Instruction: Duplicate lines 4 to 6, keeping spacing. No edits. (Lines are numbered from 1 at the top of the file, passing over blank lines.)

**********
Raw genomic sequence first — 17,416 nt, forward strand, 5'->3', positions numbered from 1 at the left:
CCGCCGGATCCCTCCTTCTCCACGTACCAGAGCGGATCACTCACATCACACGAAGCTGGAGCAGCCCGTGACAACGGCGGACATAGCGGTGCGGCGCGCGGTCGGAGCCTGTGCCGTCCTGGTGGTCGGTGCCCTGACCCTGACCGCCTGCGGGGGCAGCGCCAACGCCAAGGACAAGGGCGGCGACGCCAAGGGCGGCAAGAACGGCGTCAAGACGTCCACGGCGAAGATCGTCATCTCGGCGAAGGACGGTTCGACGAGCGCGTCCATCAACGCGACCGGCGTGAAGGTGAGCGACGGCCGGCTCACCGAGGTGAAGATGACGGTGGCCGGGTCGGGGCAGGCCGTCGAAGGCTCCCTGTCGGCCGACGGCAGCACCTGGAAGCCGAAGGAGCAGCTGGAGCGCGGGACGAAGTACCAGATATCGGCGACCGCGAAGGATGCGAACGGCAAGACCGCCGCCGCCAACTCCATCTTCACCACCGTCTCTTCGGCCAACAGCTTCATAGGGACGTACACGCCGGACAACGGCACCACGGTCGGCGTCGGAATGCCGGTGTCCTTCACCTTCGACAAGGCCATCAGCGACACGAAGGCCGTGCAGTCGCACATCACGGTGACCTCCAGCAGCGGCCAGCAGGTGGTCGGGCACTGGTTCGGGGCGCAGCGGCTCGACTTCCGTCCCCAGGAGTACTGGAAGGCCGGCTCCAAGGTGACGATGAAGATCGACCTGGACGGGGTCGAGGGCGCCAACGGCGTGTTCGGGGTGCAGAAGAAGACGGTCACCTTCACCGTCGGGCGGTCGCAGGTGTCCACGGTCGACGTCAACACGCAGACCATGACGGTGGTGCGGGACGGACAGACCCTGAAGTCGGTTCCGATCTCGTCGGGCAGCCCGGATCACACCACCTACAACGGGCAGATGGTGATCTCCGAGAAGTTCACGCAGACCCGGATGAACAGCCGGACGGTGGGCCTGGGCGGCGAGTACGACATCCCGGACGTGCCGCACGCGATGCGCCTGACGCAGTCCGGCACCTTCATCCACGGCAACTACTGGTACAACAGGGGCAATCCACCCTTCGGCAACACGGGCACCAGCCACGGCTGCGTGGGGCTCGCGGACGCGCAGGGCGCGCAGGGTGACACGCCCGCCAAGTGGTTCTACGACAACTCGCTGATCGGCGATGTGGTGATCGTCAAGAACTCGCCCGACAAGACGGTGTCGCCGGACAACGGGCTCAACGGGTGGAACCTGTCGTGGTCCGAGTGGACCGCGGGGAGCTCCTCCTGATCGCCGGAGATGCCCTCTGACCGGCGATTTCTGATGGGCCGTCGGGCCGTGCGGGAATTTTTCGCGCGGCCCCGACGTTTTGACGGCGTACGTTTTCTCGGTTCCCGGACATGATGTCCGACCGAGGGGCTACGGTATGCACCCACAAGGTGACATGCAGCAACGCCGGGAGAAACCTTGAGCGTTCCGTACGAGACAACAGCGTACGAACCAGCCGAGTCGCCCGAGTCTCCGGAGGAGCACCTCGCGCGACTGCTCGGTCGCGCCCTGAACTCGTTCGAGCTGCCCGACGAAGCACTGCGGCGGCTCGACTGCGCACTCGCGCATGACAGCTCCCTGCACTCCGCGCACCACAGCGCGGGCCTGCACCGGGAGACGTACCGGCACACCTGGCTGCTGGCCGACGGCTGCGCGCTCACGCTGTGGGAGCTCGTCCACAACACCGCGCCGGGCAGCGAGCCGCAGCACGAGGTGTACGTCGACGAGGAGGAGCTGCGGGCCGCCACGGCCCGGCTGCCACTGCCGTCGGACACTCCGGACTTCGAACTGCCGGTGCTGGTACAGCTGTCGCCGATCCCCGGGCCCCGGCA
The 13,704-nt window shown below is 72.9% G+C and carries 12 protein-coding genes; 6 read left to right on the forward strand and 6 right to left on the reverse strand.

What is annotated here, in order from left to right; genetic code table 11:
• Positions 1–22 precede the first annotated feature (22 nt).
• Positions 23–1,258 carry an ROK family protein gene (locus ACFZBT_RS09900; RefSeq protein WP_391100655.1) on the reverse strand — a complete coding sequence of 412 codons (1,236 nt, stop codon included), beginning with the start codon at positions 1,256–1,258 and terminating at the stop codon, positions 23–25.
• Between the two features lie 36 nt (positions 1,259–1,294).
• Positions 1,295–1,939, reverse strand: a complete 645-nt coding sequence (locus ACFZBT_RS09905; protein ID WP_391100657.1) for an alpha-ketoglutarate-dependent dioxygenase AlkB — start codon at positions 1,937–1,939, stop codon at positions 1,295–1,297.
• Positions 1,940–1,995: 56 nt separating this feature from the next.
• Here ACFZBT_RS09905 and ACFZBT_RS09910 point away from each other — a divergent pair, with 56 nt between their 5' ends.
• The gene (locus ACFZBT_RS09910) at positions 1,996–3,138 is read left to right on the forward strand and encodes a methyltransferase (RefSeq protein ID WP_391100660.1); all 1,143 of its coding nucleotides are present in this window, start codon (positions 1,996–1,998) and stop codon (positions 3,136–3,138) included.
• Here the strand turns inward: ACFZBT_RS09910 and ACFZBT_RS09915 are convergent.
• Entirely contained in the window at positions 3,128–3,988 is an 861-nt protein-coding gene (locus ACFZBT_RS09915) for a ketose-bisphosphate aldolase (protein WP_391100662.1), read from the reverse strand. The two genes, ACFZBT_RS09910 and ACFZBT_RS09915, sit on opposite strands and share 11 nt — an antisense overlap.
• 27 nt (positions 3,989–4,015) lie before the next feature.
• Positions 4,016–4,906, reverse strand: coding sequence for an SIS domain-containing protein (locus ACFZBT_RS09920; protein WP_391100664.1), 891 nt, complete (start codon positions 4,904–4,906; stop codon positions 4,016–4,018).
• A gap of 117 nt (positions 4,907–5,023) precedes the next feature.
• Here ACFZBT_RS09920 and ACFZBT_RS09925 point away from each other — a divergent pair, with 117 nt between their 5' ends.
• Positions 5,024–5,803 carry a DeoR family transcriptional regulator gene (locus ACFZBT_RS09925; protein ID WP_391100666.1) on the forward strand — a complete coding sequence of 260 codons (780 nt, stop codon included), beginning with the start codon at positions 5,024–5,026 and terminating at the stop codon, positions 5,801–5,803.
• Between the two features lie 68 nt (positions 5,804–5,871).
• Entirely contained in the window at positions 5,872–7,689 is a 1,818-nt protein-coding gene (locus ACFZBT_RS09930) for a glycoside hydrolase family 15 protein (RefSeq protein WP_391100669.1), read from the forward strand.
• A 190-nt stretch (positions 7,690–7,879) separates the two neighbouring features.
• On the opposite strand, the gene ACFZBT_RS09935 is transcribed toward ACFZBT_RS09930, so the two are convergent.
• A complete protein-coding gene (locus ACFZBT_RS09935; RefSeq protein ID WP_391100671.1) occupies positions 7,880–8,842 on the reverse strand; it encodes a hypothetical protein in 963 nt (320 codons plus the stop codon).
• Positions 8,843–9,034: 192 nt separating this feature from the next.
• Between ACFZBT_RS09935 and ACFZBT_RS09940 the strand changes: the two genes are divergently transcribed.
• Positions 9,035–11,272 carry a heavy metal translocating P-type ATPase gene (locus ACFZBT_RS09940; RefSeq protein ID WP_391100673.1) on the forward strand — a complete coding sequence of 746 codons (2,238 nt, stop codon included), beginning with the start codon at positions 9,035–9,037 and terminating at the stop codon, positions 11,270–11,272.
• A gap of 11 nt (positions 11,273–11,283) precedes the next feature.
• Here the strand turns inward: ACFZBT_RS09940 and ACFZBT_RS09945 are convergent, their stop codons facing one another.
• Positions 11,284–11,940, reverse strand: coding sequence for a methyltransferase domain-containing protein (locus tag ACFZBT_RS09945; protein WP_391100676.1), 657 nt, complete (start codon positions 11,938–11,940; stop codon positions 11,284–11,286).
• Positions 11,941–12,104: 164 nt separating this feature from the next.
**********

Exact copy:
What is annotated here, in order from left to right; genetic code table 11:
• Positions 1–22 precede the first annotated feature (22 nt).
• Positions 23–1,258 carry an ROK family protein gene (locus ACFZBT_RS09900; RefSeq protein WP_391100655.1) on the reverse strand — a complete coding sequence of 412 codons (1,236 nt, stop codon included), beginning with the start codon at positions 1,256–1,258 and terminating at the stop codon, positions 23–25.